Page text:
2. In this state receiving stolen goods, knowing them to have been stolen, is an independent, substantive offense. The particular thing denounced by the statute is the receiving of stolen goods knowingly. In a prosecution for receiving, neither the thief nor the next former possessor is upon trial, and his identity is therefore an immaterial matter. The general rule upon this point is clearly stated in 17 Enc. Pl. & Prac. p. 893, thus: “Where receiving stolen goods is prosecuted as a substantive offense, the indictment need not charge the name of the thief, or of the person from whom the property was received, nor allege that the name is unknown to the grand jury.” Among the authorities supporting the rule as here announced, see Owen v. State, 52 Ind. 379-382;Kirby v. U. S., 174 U. S. 47, 19 Sup. Ct. 574, 43 L. Ed. 890;Anderson v. State, 38 Fla. 3, 20 South. 765;State v. Guild, 149 Mo. 370, 50 S. W. 909, 73 Am. St. Rep. 395;Com. v. Hogan, 121 Mass. 373;Allison v. Com., 83 Ky. 254;State v. Feuerhaken, 96 Iowa, 299, 65 N. W. 299;Shriedley v. State, 23 Ohio St. 130-139;People v. Ribolsi, 89 Cal. 492, 26 Pac. 1082...

To continue reading

Request your trial
14 cases
  • Russell v. State, 4735
    • United States
    • United States State Supreme Court of Wyoming
    • 19 Julio 1978
    ...stolen and (3) knowing it to have been stolen. Section 6-135, supra; Curran v. State, 1904,12 Wyo. 553, 76 P. 577; Semon v. State, 1902, 158 Ind. 55, 62 N.E. 625. There can be no question but what the defendant received the stolen manifold, because he had it, negotiated its sale and sold it......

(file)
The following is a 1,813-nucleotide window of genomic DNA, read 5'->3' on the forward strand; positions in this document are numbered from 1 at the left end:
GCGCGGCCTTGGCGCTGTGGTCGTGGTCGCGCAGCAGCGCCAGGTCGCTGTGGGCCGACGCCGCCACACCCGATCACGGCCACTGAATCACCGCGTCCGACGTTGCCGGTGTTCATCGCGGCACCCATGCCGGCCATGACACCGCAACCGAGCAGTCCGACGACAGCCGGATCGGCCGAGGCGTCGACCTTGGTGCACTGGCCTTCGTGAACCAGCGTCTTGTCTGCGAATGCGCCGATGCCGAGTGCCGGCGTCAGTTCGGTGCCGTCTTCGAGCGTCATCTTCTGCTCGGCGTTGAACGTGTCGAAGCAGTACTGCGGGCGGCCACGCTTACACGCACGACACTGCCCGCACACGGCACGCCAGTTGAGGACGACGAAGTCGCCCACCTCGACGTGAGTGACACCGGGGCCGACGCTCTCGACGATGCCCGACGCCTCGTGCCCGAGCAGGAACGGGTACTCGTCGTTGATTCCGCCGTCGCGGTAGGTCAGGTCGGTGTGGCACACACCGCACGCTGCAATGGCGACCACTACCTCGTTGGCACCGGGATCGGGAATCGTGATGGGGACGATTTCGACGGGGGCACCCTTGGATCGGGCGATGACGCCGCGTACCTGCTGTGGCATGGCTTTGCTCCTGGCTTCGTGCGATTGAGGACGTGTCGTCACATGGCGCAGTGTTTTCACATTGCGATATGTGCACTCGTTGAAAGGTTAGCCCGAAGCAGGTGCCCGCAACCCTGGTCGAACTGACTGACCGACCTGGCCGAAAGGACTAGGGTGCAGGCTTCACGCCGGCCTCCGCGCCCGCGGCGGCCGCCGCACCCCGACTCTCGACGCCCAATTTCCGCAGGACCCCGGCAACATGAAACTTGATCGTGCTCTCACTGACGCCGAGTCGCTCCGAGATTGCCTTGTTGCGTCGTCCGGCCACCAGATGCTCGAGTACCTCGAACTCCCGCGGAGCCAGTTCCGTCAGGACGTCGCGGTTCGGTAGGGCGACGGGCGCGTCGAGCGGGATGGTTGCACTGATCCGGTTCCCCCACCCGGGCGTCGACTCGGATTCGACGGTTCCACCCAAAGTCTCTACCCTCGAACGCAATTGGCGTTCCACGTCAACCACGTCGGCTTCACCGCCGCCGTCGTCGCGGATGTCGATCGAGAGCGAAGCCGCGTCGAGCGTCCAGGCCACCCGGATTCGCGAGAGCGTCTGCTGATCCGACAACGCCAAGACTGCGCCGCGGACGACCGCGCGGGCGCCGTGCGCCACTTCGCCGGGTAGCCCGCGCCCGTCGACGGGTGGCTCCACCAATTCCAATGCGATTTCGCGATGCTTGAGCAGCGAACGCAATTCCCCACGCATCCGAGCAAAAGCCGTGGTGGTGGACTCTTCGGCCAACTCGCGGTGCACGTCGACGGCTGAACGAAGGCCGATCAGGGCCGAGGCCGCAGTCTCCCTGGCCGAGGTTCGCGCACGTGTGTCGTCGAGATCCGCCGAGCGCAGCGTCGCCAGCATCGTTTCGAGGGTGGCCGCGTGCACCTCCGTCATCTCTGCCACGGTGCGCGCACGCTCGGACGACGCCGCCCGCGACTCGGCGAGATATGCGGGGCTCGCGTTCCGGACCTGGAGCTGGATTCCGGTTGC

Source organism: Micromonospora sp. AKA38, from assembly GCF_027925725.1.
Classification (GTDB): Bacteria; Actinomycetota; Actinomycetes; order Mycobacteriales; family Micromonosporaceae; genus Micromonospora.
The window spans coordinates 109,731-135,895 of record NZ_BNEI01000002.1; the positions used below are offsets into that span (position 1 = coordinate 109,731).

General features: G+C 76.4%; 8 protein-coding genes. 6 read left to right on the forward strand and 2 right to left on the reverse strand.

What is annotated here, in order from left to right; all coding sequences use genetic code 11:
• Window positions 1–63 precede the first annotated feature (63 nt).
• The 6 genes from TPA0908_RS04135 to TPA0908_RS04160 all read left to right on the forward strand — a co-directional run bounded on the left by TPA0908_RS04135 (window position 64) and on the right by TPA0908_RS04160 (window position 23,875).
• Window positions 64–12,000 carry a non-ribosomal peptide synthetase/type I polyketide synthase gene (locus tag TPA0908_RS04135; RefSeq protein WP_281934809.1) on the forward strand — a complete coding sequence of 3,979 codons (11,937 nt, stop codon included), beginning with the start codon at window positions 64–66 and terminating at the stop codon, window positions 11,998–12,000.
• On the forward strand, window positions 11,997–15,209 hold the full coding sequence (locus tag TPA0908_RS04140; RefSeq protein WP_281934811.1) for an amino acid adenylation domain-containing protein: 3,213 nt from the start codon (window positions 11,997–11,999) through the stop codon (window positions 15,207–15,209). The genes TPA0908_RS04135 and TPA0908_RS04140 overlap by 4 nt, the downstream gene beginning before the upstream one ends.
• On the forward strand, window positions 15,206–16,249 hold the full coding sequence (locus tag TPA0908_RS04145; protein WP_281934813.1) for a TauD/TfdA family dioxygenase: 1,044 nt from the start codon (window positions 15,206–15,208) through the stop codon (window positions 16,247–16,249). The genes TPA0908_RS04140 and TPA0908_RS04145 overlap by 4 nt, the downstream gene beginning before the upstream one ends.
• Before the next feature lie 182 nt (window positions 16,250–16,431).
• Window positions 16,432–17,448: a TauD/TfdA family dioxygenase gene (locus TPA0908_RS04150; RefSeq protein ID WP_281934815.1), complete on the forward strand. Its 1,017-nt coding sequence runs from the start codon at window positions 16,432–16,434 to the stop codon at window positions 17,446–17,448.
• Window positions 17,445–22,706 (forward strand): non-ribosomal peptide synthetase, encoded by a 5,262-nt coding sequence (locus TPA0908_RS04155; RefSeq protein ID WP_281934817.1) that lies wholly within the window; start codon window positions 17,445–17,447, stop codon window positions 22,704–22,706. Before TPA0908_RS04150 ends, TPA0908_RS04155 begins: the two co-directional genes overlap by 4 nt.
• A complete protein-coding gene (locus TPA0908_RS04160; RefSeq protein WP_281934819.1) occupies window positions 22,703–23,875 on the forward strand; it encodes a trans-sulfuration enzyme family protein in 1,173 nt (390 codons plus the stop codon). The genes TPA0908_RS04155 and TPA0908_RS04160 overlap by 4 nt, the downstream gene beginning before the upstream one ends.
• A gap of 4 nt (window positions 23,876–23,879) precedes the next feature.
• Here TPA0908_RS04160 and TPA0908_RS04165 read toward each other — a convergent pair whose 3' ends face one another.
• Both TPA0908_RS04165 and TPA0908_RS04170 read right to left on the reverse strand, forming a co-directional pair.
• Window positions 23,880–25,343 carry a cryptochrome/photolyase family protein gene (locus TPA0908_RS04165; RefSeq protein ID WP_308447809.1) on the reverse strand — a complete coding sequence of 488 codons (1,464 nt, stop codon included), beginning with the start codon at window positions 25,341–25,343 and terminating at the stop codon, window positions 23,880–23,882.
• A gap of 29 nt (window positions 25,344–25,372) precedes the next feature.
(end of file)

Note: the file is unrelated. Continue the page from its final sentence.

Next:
• Wertheimer v. State, 25166.
    • United States
    • Indiana Supreme Court of Indiana
    • 13 Diciembre 1929
    ...goods that have been stolen (3) knowing them to have been stolen, Goodman v. State (1895) 141 Ind. 35, 39 N. E. 939;Semon v. State (1902) 158 Ind. 55, 62 N. E. 625 (4) with a felonious intent, Gandolpho v. State (1870) 33 Ind. 439; Rapalje, Larceny, § 322. And it sufficiently apprises the d......
  • Naftzger v. United States, 3,619.
    • United States
    • United States Courts of Appeals. United States Court of Appeals (8th Circuit)
    • 24 Octubre 1912
    ...need not have been named in the indictment. In many cases it would be impossible, and doubtless was impossible here. See Semon v. State, 158 Ind. 55, 62 N.E. 625. (2) The indictment does not charge when the stamps were stolen, other than 'theretofore.' But if the crime charged had been the ......
  • Semon v. State, 19,727
    • United States
    • Indiana Supreme Court of Indiana
    • 30 Enero 1902
    ...Bagot, W. A. Kittinger and W. S. Diven, for appellant. W. L. Taylor, Attorney-General, Merrill Moores and C. C. Hadley, for State. OPINION [158 Ind. 55] Hadley, J. Appellant was convicted of receiving stolen goods. He asks for a reversal of the judgment for alleged errors of the court in ov......
  • Request a trial to view additional results

VLEX uses login cookies to provide you with a better browsing experience. If you click on 'Accept' or continue browsing this site we consider that you accept our cookie policy. ACCEPT